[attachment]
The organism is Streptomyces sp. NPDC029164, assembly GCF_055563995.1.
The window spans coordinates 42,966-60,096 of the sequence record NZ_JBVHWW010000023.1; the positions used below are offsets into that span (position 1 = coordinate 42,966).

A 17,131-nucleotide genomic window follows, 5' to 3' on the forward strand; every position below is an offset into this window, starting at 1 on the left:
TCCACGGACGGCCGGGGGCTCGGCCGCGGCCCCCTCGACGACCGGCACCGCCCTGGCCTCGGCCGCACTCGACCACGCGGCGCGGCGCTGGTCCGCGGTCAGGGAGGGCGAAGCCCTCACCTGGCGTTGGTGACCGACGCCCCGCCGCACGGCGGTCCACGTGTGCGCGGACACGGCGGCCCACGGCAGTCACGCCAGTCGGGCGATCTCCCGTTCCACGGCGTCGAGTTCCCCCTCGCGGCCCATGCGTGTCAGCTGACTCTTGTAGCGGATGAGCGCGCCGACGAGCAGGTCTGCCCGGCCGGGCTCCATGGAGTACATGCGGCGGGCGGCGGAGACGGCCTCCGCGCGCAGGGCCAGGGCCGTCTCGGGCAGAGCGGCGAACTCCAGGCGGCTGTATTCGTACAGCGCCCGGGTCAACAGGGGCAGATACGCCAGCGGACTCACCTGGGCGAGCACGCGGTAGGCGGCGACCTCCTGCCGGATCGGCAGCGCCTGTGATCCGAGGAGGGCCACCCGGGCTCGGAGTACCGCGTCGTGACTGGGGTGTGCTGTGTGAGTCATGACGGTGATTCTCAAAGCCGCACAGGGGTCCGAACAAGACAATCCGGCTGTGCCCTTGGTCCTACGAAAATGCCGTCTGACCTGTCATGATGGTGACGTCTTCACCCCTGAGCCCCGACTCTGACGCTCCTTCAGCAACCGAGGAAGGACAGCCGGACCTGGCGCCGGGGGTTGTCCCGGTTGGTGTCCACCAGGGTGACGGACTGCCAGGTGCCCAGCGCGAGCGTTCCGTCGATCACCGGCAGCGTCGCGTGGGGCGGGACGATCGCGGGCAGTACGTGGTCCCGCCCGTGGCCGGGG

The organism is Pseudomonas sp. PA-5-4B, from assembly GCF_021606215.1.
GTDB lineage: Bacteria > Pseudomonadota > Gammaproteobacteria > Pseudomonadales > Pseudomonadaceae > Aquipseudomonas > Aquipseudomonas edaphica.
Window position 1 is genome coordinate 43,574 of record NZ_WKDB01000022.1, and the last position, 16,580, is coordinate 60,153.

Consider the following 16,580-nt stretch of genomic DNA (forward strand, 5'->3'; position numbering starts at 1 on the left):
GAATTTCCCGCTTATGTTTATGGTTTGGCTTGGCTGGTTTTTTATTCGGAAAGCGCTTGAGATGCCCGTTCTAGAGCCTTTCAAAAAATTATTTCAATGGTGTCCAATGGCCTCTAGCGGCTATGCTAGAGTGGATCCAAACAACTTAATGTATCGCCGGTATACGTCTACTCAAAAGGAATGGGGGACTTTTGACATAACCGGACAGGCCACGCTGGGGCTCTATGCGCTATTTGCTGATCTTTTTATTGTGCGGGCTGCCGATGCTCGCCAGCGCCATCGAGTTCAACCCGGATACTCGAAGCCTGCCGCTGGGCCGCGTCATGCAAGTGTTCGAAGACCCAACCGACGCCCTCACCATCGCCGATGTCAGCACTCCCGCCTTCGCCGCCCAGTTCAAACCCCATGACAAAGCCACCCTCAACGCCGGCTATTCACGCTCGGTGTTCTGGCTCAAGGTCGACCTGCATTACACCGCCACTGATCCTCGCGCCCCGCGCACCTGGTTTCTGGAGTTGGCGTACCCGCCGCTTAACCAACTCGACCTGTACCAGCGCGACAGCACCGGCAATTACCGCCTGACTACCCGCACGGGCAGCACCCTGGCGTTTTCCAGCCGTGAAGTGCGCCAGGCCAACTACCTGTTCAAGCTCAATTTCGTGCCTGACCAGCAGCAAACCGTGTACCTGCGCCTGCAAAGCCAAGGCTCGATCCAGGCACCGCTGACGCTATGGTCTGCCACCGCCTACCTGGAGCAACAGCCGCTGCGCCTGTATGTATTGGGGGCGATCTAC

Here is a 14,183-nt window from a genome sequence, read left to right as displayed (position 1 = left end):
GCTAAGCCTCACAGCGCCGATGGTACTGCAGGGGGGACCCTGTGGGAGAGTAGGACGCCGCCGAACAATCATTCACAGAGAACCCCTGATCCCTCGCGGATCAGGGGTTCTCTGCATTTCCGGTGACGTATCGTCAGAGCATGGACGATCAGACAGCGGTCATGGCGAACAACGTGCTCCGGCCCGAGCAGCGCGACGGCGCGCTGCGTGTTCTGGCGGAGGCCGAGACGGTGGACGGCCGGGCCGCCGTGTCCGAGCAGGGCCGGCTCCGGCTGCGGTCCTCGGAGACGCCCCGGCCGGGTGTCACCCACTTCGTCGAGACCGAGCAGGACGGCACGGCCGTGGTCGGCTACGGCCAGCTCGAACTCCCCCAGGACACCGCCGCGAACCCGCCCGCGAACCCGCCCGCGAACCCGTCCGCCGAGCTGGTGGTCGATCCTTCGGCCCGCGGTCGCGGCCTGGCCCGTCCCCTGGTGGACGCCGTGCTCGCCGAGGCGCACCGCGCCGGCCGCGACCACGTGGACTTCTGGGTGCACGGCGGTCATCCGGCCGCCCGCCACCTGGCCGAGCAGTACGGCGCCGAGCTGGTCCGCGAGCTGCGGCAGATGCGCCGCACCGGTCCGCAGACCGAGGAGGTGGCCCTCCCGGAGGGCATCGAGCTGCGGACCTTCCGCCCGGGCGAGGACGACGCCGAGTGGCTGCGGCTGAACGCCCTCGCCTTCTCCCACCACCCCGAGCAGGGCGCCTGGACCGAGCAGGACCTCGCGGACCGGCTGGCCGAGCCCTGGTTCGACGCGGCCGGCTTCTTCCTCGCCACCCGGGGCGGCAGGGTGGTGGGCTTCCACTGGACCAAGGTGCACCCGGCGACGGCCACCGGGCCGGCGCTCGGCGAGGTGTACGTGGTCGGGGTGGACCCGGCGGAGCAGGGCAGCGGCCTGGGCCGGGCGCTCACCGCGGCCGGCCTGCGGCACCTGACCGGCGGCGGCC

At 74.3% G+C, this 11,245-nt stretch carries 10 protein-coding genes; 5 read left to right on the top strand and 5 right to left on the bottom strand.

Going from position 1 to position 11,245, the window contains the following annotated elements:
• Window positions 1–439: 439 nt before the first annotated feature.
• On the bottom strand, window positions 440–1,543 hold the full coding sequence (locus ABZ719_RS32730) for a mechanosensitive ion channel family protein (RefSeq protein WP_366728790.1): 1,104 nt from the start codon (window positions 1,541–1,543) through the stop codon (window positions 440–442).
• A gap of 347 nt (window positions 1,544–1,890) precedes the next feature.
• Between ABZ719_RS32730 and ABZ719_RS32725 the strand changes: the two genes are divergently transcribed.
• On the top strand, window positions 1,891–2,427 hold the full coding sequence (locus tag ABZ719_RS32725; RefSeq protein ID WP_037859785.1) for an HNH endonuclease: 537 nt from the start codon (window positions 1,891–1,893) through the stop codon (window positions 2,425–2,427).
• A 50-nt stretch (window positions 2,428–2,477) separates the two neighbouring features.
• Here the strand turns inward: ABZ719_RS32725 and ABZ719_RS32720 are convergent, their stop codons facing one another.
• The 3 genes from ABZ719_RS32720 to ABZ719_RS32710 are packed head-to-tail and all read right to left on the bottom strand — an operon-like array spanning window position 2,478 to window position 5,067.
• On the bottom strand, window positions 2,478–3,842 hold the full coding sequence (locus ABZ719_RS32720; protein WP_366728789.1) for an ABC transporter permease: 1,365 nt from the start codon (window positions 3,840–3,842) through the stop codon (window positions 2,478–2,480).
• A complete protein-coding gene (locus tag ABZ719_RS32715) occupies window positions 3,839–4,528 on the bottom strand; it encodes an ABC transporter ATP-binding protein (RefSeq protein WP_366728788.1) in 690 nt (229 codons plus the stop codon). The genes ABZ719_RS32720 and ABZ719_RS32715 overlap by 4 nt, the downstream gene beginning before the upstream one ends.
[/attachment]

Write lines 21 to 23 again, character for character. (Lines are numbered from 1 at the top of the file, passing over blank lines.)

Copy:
• The 3 genes from ABZ719_RS32720 to ABZ719_RS32710 are packed head-to-tail and all read right to left on the bottom strand — an operon-like array spanning window position 2,478 to window position 5,067.
• On the bottom strand, window positions 2,478–3,842 hold the full coding sequence (locus ABZ719_RS32720; protein WP_366728789.1) for an ABC transporter permease: 1,365 nt from the start codon (window positions 3,840–3,842) through the stop codon (window positions 2,478–2,480).
• A complete protein-coding gene (locus tag ABZ719_RS32715) occupies window positions 3,839–4,528 on the bottom strand; it encodes an ABC transporter ATP-binding protein (RefSeq protein WP_366728788.1) in 690 nt (229 codons plus the stop codon). The genes ABZ719_RS32720 and ABZ719_RS32715 overlap by 4 nt, the downstream gene beginning before the upstream one ends.